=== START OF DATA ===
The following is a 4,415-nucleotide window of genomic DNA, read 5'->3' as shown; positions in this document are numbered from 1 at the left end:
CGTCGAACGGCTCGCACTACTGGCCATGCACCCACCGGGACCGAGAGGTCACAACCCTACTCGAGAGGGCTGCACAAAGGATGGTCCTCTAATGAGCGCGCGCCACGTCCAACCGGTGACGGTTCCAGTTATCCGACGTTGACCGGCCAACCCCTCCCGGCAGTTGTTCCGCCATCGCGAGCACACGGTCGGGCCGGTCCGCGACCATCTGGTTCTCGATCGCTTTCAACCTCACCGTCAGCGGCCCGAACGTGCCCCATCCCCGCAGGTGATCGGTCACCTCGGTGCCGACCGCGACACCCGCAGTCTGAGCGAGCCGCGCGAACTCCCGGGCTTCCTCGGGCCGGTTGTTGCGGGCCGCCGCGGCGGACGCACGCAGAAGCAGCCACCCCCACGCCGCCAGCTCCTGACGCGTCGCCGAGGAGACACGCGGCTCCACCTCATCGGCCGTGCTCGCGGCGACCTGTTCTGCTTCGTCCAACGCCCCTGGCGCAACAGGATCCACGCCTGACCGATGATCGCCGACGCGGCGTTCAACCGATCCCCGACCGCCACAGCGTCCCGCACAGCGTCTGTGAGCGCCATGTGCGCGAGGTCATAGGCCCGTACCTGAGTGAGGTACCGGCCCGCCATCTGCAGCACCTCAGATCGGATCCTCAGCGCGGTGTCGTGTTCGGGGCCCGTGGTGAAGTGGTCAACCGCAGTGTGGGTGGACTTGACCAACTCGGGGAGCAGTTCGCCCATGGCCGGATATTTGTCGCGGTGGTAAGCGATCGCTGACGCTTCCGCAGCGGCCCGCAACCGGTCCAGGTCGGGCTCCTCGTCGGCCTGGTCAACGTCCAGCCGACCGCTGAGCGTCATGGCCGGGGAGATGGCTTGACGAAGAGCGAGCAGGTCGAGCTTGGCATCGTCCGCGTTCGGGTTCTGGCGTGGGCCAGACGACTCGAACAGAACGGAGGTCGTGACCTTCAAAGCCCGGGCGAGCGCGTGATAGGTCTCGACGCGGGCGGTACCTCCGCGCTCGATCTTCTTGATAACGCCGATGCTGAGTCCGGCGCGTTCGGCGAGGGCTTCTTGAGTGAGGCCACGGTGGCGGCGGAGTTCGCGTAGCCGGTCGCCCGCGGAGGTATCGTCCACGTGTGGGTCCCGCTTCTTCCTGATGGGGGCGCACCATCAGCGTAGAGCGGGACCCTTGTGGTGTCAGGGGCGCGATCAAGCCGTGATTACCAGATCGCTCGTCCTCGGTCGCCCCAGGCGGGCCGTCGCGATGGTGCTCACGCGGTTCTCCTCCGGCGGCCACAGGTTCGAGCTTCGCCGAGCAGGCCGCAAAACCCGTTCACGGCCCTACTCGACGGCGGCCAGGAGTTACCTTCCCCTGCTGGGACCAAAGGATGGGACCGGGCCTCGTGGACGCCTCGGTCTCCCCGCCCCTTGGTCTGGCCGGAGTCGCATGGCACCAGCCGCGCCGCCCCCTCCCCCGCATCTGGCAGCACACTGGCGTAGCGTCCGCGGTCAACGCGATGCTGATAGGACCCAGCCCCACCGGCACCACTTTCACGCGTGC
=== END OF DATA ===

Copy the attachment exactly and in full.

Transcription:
The following is a 4,415-nucleotide window of genomic DNA, read 5'->3' as shown; positions in this document are numbered from 1 at the left end:
CGTCGAACGGCTCGCACTACTGGCCATGCACCCACCGGGACCGAGAGGTCACAACCCTACTCGAGAGGGCTGCACAAAGGATGGTCCTCTAATGAGCGCGCGCCACGTCCAACCGGTGACGGTTCCAGTTATCCGACGTTGACCGGCCAACCCCTCCCGGCAGTTGTTCCGCCATCGCGAGCACACGGTCGGGCCGGTCCGCGACCATCTGGTTCTCGATCGCTTTCAACCTCACCGTCAGCGGCCCGAACGTGCCCCATCCCCGCAGGTGATCGGTCACCTCGGTGCCGACCGCGACACCCGCAGTCTGAGCGAGCCGCGCGAACTCCCGGGCTTCCTCGGGCCGGTTGTTGCGGGCCGCCGCGGCGGACGCACGCAGAAGCAGCCACCCCCACGCCGCCAGCTCCTGACGCGTCGCCGAGGAGACACGCGGCTCCACCTCATCGGCCGTGCTCGCGGCGACCTGTTCTGCTTCGTCCAACGCCCCTGGCGCAACAGGATCCACGCCTGACCGATGATCGCCGACGCGGCGTTCAACCGATCCCCGACCGCCACAGCGTCCCGCACAGCGTCTGTGAGCGCCATGTGCGCGAGGTCATAGGCCCGTACCTGAGTGAGGTACCGGCCCGCCATCTGCAGCACCTCAGATCGGATCCTCAGCGCGGTGTCGTGTTCGGGGCCCGTGGTGAAGTGGTCAACCGCAGTGTGGGTGGACTTGACCAACTCGGGGAGCAGTTCGCCCATGGCCGGATATTTGTCGCGGTGGTAAGCGATCGCTGACGCTTCCGCAGCGGCCCGCAACCGGTCCAGGTCGGGCTCCTCGTCGGCCTGGTCAACGTCCAGCCGACCGCTGAGCGTCATGGCCGGGGAGATGGCTTGACGAAGAGCGAGCAGGTCGAGCTTGGCATCGTCCGCGTTCGGGTTCTGGCGTGGGCCAGACGACTCGAACAGAACGGAGGTCGTGACCTTCAAAGCCCGGGCGAGCGCGTGATAGGTCTCGACGCGGGCGGTACCTCCGCGCTCGATCTTCTTGATAACGCCGATGCTGAGTCCGGCGCGTTCGGCGAGGGCTTCTTGAGTGAGGCCACGGTGGCGGCGGAGTTCGCGTAGCCGGTCGCCCGCGGAGGTATCGTCCACGTGTGGGTCCCGCTTCTTCCTGATGGGGGCGCACCATCAGCGTAGAGCGGGACCCTTGTGGTGTCAGGGGCGCGATCAAGCCGTGATTACCAGATCGCTCGTCCTCGGTCGCCCCAGGCGGGCCGTCGCGATGGTGCTCACGCGGTTCTCCTCCGGCGGCCACAGGTTCGAGCTTCGCCGAGCAGGCCGCAAAACCCGTTCACGGCCCTACTCGACGGCGGCCAGGAGTTACCTTCCCCTGCTGGGACCAAAGGATGGGACCGGGCCTCGTGGACGCCTCGGTCTCCCCGCCCCTTGGTCTGGCCGGAGTCGCATGGCACCAGCCGCGCCGCCCCCTCCCCCGCATCTGGCAGCACACTGGCGTAGCGTCCGCGGTCAACGCGATGCTGATAGGACCCAGCCCCACCGGCACCACTTTCACGCGTGC